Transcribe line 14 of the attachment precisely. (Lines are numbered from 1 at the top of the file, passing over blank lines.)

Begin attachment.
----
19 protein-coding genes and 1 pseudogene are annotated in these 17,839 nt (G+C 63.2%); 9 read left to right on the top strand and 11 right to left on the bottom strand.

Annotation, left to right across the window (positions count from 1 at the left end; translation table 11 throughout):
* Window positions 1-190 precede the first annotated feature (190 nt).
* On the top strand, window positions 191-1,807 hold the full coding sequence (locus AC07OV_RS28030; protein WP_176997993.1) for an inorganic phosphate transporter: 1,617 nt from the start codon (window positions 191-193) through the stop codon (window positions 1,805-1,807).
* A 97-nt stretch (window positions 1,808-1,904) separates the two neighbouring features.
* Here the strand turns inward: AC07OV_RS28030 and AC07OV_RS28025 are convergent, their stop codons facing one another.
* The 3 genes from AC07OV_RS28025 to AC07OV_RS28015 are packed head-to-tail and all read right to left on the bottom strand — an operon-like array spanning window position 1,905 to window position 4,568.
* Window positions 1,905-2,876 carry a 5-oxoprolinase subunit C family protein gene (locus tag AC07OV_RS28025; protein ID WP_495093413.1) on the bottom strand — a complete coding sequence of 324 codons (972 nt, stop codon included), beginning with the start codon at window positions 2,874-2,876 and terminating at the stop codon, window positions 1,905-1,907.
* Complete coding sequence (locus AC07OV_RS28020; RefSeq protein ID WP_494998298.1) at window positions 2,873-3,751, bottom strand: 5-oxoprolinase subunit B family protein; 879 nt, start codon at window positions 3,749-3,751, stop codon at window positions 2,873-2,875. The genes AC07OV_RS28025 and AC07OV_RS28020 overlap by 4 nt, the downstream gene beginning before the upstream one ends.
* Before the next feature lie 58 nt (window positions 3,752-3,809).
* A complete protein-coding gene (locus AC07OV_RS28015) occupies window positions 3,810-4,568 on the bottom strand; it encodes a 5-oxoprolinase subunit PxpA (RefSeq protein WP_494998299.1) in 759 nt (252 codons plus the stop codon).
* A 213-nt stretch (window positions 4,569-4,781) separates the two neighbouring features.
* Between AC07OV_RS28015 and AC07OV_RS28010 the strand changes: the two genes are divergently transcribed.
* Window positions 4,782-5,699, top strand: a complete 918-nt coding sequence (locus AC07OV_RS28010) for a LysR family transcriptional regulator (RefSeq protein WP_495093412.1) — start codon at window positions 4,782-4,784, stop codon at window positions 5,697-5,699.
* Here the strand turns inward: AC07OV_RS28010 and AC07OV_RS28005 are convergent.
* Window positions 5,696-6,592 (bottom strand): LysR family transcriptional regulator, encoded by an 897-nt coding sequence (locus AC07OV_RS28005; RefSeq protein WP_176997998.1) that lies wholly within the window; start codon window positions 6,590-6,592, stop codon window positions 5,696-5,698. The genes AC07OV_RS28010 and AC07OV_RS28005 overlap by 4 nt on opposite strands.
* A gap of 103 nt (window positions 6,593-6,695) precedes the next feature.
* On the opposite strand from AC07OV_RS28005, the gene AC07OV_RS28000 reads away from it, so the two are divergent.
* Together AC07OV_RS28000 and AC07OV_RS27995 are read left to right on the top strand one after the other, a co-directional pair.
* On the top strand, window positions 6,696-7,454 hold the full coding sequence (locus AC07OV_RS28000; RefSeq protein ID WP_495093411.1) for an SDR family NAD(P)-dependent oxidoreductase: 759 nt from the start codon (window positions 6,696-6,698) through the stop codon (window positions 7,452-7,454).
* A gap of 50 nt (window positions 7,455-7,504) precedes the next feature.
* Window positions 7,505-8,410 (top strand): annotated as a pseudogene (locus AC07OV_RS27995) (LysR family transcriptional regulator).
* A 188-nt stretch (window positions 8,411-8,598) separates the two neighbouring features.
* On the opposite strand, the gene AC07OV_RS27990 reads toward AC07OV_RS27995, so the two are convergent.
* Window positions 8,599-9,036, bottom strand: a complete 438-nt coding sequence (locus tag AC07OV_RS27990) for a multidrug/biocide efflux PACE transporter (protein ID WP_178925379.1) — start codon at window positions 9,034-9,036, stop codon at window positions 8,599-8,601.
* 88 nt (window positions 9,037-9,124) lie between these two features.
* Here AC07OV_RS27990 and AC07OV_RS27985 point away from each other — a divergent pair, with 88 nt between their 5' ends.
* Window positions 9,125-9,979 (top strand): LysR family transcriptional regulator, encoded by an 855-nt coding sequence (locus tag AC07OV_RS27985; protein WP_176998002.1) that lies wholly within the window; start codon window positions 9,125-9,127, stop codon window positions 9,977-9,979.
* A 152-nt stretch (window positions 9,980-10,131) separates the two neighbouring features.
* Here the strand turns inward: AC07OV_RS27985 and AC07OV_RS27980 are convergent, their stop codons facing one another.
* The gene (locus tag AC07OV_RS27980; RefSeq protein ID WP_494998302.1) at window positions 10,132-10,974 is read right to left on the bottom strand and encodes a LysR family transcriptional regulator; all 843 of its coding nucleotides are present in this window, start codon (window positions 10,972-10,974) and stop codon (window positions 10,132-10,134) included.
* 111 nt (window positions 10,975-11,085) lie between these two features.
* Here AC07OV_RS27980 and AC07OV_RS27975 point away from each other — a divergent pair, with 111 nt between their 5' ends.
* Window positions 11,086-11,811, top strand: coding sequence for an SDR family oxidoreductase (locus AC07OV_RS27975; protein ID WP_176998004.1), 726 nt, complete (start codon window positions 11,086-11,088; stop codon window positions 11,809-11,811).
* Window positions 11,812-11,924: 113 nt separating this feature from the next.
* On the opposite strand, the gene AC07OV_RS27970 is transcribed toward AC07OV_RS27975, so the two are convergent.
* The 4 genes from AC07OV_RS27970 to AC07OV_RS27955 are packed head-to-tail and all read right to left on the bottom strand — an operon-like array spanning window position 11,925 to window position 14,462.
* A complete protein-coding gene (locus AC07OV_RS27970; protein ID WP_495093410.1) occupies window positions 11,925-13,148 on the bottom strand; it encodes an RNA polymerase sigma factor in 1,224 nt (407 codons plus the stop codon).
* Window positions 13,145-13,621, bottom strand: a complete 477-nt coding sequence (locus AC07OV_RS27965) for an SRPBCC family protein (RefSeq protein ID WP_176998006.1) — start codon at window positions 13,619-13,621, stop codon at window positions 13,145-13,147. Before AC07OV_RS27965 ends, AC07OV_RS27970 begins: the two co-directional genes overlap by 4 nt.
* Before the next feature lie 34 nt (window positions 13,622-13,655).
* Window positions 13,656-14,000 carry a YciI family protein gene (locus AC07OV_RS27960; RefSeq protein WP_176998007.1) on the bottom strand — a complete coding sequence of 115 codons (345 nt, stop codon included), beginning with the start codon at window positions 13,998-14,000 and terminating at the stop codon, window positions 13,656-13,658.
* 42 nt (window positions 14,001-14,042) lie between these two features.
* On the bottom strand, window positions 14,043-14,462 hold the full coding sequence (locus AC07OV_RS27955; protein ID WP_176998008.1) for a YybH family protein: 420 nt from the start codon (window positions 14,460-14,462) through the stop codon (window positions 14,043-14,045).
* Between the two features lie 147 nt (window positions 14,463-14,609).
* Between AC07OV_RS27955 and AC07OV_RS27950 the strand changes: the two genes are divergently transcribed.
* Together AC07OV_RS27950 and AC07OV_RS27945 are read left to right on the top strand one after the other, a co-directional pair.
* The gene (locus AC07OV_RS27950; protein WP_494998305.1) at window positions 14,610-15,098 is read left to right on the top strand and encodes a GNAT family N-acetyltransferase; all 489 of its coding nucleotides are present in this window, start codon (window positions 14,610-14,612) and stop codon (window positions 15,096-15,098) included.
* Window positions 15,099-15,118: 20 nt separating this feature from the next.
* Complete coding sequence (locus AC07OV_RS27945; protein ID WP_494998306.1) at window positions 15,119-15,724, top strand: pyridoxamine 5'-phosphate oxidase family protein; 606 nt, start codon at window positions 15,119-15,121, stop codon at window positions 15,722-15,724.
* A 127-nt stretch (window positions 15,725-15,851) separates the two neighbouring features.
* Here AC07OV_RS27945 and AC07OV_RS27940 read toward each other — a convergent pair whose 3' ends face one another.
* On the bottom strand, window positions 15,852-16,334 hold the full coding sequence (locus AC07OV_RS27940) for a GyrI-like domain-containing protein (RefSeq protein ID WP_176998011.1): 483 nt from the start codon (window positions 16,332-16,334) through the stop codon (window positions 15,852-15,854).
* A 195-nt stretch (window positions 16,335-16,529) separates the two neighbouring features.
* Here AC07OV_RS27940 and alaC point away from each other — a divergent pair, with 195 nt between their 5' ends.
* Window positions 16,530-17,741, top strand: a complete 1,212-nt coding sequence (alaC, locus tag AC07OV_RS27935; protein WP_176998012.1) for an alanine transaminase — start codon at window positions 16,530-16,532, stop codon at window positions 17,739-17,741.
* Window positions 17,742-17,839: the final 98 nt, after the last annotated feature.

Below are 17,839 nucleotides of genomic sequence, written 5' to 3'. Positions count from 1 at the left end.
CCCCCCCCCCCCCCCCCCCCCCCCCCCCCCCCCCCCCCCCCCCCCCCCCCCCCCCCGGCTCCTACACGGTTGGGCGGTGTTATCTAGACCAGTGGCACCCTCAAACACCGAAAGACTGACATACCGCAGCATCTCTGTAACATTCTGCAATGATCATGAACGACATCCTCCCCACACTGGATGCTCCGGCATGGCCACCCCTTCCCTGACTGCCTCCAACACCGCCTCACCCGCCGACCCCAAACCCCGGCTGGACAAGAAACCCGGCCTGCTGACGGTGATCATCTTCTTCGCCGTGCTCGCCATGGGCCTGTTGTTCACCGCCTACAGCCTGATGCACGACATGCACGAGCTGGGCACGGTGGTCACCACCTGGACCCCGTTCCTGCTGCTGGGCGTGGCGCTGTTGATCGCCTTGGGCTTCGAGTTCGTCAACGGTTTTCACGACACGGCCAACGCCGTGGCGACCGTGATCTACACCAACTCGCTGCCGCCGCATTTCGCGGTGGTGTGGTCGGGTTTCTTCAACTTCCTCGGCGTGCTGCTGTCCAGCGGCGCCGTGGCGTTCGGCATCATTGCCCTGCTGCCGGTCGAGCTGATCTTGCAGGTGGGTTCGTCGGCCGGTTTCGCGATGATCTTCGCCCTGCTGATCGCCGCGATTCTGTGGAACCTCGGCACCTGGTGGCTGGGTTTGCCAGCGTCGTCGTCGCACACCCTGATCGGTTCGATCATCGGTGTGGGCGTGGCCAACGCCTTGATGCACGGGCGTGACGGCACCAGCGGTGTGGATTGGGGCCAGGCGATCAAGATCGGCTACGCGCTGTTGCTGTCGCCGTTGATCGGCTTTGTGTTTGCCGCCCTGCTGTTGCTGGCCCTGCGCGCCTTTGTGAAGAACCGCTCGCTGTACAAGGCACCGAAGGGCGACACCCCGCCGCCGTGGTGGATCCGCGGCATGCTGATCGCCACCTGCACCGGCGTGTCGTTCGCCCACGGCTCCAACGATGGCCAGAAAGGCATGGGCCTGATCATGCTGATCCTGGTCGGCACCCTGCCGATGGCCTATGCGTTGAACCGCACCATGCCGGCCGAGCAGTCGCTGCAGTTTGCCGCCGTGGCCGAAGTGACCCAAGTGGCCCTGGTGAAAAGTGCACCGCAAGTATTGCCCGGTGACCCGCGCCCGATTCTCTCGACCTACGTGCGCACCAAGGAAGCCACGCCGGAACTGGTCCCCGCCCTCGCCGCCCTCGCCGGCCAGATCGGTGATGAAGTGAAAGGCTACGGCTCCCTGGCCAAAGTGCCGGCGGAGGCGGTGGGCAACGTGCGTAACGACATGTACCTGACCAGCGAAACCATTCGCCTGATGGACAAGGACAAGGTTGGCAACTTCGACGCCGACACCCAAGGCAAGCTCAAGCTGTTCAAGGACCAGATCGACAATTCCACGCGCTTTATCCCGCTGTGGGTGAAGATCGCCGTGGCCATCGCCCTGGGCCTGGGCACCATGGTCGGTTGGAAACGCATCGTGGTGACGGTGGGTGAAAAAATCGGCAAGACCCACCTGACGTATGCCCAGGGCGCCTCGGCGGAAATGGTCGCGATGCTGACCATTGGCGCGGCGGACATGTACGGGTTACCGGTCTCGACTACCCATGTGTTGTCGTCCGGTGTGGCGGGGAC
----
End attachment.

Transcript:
* Window positions 4,782-5,699, top strand: a complete 918-nt coding sequence (locus AC07OV_RS28010) for a LysR family transcriptional regulator (RefSeq protein WP_495093412.1) — start codon at window positions 4,782-4,784, stop codon at window positions 5,697-5,699.